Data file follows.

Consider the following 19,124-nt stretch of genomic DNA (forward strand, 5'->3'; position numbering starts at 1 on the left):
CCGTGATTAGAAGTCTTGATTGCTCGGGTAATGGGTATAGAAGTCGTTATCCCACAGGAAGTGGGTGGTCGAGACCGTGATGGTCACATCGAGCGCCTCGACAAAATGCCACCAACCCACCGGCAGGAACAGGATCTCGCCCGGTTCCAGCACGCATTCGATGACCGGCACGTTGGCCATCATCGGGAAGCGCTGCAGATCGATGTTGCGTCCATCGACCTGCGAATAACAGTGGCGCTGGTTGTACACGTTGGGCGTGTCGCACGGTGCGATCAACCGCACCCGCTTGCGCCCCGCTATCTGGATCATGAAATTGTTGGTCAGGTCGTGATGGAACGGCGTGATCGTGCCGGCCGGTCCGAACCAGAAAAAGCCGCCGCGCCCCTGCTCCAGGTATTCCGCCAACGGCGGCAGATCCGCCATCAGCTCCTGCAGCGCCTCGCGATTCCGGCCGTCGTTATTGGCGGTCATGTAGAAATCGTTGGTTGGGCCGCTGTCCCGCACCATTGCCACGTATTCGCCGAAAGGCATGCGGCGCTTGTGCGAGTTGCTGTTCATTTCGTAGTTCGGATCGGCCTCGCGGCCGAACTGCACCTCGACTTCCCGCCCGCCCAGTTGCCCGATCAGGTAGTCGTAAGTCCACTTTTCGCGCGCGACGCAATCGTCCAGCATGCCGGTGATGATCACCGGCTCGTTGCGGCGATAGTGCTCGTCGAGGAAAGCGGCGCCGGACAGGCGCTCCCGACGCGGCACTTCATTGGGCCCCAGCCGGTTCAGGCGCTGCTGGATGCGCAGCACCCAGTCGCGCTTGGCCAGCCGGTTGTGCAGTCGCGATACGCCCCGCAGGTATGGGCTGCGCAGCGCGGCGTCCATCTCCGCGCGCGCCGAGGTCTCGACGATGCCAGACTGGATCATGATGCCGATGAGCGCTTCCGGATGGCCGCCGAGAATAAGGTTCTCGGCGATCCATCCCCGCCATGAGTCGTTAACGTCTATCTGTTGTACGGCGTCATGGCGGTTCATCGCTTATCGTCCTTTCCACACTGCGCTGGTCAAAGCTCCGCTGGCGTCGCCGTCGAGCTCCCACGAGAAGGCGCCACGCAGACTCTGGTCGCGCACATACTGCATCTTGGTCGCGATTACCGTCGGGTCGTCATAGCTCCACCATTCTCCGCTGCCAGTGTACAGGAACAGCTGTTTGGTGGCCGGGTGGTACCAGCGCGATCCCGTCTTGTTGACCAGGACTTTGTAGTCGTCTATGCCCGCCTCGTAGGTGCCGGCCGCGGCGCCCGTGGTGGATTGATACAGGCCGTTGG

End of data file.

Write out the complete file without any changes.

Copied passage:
Consider the following 19,124-nt stretch of genomic DNA (forward strand, 5'->3'; position numbering starts at 1 on the left):
CCGTGATTAGAAGTCTTGATTGCTCGGGTAATGGGTATAGAAGTCGTTATCCCACAGGAAGTGGGTGGTCGAGACCGTGATGGTCACATCGAGCGCCTCGACAAAATGCCACCAACCCACCGGCAGGAACAGGATCTCGCCCGGTTCCAGCACGCATTCGATGACCGGCACGTTGGCCATCATCGGGAAGCGCTGCAGATCGATGTTGCGTCCATCGACCTGCGAATAACAGTGGCGCTGGTTGTACACGTTGGGCGTGTCGCACGGTGCGATCAACCGCACCCGCTTGCGCCCCGCTATCTGGATCATGAAATTGTTGGTCAGGTCGTGATGGAACGGCGTGATCGTGCCGGCCGGTCCGAACCAGAAAAAGCCGCCGCGCCCCTGCTCCAGGTATTCCGCCAACGGCGGCAGATCCGCCATCAGCTCCTGCAGCGCCTCGCGATTCCGGCCGTCGTTATTGGCGGTCATGTAGAAATCGTTGGTTGGGCCGCTGTCCCGCACCATTGCCACGTATTCGCCGAAAGGCATGCGGCGCTTGTGCGAGTTGCTGTTCATTTCGTAGTTCGGATCGGCCTCGCGGCCGAACTGCACCTCGACTTCCCGCCCGCCCAGTTGCCCGATCAGGTAGTCGTAAGTCCACTTTTCGCGCGCGACGCAATCGTCCAGCATGCCGGTGATGATCACCGGCTCGTTGCGGCGATAGTGCTCGTCGAGGAAAGCGGCGCCGGACAGGCGCTCCCGACGCGGCACTTCATTGGGCCCCAGCCGGTTCAGGCGCTGCTGGATGCGCAGCACCCAGTCGCGCTTGGCCAGCCGGTTGTGCAGTCGCGATACGCCCCGCAGGTATGGGCTGCGCAGCGCGGCGTCCATCTCCGCGCGCGCCGAGGTCTCGACGATGCCAGACTGGATCATGATGCCGATGAGCGCTTCCGGATGGCCGCCGAGAATAAGGTTCTCGGCGATCCATCCCCGCCATGAGTCGTTAACGTCTATCTGTTGTACGGCGTCATGGCGGTTCATCGCTTATCGTCCTTTCCACACTGCGCTGGTCAAAGCTCCGCTGGCGTCGCCGTCGAGCTCCCACGAGAAGGCGCCACGCAGACTCTGGTCGCGCACATACTGCATCTTGGTCGCGATTACCGTCGGGTCGTCATAGCTCCACCATTCTCCGCTGCCAGTGTACAGGAACAGCTGTTTGGTGGCCGGGTGGTACCAGCGCGATCCCGTCTTGTTGACCAGGACTTTGTAGTCGTCTATGCCCGCCTCGTAGGTGCCGGCCGCGGCGCCCGTGGTGGATTGATACAGGCCGTTGG